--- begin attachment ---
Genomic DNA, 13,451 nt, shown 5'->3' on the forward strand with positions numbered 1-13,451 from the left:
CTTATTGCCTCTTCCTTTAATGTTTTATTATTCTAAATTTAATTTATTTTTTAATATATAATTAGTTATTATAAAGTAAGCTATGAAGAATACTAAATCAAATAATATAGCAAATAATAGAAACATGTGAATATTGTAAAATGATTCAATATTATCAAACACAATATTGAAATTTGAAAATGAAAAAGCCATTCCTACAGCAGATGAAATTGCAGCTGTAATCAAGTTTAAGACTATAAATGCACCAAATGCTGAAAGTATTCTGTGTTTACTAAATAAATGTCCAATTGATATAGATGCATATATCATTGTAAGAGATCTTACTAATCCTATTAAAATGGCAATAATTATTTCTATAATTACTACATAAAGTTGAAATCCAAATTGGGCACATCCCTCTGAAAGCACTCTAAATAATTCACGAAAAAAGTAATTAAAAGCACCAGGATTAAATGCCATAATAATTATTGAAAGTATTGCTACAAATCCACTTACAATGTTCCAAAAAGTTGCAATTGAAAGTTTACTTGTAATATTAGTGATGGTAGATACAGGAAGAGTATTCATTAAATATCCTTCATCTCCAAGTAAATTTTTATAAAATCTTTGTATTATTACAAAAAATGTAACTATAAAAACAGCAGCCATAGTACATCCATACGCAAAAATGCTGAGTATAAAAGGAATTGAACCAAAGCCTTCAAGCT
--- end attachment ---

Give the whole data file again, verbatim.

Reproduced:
Genomic DNA, 13,451 nt, shown 5'->3' on the forward strand with positions numbered 1-13,451 from the left:
CTTATTGCCTCTTCCTTTAATGTTTTATTATTCTAAATTTAATTTATTTTTTAATATATAATTAGTTATTATAAAGTAAGCTATGAAGAATACTAAATCAAATAATATAGCAAATAATAGAAACATGTGAATATTGTAAAATGATTCAATATTATCAAACACAATATTGAAATTTGAAAATGAAAAAGCCATTCCTACAGCAGATGAAATTGCAGCTGTAATCAAGTTTAAGACTATAAATGCACCAAATGCTGAAAGTATTCTGTGTTTACTAAATAAATGTCCAATTGATATAGATGCATATATCATTGTAAGAGATCTTACTAATCCTATTAAAATGGCAATAATTATTTCTATAATTACTACATAAAGTTGAAATCCAAATTGGGCACATCCCTCTGAAAGCACTCTAAATAATTCACGAAAAAAGTAATTAAAAGCACCAGGATTAAATGCCATAATAATTATTGAAAGTATTGCTACAAATCCACTTACAATGTTCCAAAAAGTTGCAATTGAAAGTTTACTTGTAATATTAGTGATGGTAGATACAGGAAGAGTATTCATTAAATATCCTTCATCTCCAAGTAAATTTTTATAAAATCTTTGTATTATTACAAAAAATGTAACTATAAAAACAGCAGCCATAGTACATCCATACGCAAAAATGCTGAGTATAAAAGGAATTGAACCAAAGCCTTCAAGCT